Northern Ireland text tax proposal
A 1p tax on all text messages sent in Northern Ireland could generate £23 million a year for public services, a leading economics academic said today.
Outlining to MLAs a series of measures that could help offset the looming spending cuts, Professor Mike Smyth said charging public sector workers £5 a week for parking could raise between £10 and £15 million a year.
Also arguing that the executive should reconsider its refusal to introduce water charges, the University of Ulster expert told the Finance and Personnel committee that the Assembly had to embrace new ways of sourcing funds to weather the current storm.
"One part of the challenge to this house is to examine new forms of revenue raising and alternative ways of leveraging our public assets," he said.
"Another part of the challenge is to cause the executive and assembly to ask fundamental questions about the ways in which we deliver public services and to get more value for the money we now have less of.
"And if we don't do the latter then I think we are implicitly arguing that we believe that public service delivery is optimal and if you ask anybody, even people working in the public sector, they'll tell you that's far from the truth.
"So government, I think, must constantly ask itself should we be doing this or should we be delivering that - we haven't done that before. I think that process has to become part and parcel of our daily thinking."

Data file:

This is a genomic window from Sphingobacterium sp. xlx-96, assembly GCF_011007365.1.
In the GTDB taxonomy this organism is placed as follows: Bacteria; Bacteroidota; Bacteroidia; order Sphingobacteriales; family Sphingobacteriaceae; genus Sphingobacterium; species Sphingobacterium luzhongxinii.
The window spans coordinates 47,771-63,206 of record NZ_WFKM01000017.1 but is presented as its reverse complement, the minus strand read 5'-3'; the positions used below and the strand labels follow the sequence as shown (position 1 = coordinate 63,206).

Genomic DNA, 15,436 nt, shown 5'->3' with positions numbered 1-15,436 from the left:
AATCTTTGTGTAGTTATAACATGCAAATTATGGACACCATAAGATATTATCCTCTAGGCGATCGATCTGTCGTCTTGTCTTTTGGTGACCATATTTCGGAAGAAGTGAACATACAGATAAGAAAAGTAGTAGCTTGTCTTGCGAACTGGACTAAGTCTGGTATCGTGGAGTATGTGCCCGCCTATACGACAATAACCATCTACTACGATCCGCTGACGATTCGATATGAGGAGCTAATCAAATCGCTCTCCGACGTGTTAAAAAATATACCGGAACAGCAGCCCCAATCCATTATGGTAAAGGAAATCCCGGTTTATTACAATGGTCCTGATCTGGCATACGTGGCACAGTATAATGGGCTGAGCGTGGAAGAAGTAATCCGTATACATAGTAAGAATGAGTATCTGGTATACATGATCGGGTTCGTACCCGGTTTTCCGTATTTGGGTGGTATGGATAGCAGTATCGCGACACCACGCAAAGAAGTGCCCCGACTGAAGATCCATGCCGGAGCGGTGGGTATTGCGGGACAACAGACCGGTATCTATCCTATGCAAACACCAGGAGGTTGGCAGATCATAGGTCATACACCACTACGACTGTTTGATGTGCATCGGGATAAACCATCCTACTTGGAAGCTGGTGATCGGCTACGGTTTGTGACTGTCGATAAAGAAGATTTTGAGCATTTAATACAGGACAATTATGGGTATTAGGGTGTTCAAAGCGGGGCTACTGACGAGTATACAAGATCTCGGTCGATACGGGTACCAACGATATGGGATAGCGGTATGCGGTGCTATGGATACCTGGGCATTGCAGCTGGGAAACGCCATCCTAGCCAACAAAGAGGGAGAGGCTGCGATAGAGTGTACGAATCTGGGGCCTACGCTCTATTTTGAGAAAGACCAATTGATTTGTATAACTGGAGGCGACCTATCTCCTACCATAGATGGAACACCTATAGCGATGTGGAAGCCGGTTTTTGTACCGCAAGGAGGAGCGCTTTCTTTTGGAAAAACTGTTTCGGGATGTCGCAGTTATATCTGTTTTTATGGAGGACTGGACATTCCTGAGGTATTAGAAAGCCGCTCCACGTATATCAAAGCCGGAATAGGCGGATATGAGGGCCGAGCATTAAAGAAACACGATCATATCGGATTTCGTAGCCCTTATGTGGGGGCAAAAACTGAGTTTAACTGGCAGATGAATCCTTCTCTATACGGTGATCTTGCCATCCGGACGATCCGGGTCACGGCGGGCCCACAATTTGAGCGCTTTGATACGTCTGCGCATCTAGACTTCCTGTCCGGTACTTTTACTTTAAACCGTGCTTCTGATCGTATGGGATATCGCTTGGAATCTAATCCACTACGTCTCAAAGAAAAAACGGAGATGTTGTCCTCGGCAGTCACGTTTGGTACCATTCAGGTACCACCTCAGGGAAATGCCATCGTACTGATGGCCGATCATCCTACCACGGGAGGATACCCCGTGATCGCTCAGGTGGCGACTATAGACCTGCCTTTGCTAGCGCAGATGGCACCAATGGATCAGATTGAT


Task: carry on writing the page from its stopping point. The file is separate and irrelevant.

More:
In regard to the text message tariff, the professor said it would raise substantial funds without having major consequences for the public.
"You can't tell me that's going to greatly impact the most disadvantaged," he told committee members.
"Those of you who have children and you pay for their mobile phone, it will come out your pocket but you won't notice it."
He claimed there was no good reason not to introduce such a levy.
"Where are philosophical or commercial objections to that - I haven't heard any?"
Other proposals Prof Smyth outlined included:
- raising MOT charges to around £60
- unfreezing rates bills
- ditching free prescriptions
- introduction of certain healthcare charges, such as a fee for a GP visit
- encourage local councils to borrow money from investment banks to help fund projects
- change the status of the Housing Executive to enable it to also access the financial markets and borrow against its sizeable assets
- rethink decision to scrap Workplace2010 initiative to upgrade public sector accommodation.
Mr Smyth told members the measures could help absorb the reduction to the block grant.
"My suggestions to you today would in totality greatly reduce the proposed impact of the proposed spending reductions on the delivery of front line services here in Northern Ireland," he said.
"But they make no judgment, no judgments whatsoever - whether they are value or political - about their impact on the electorate - I certainly leave that to you."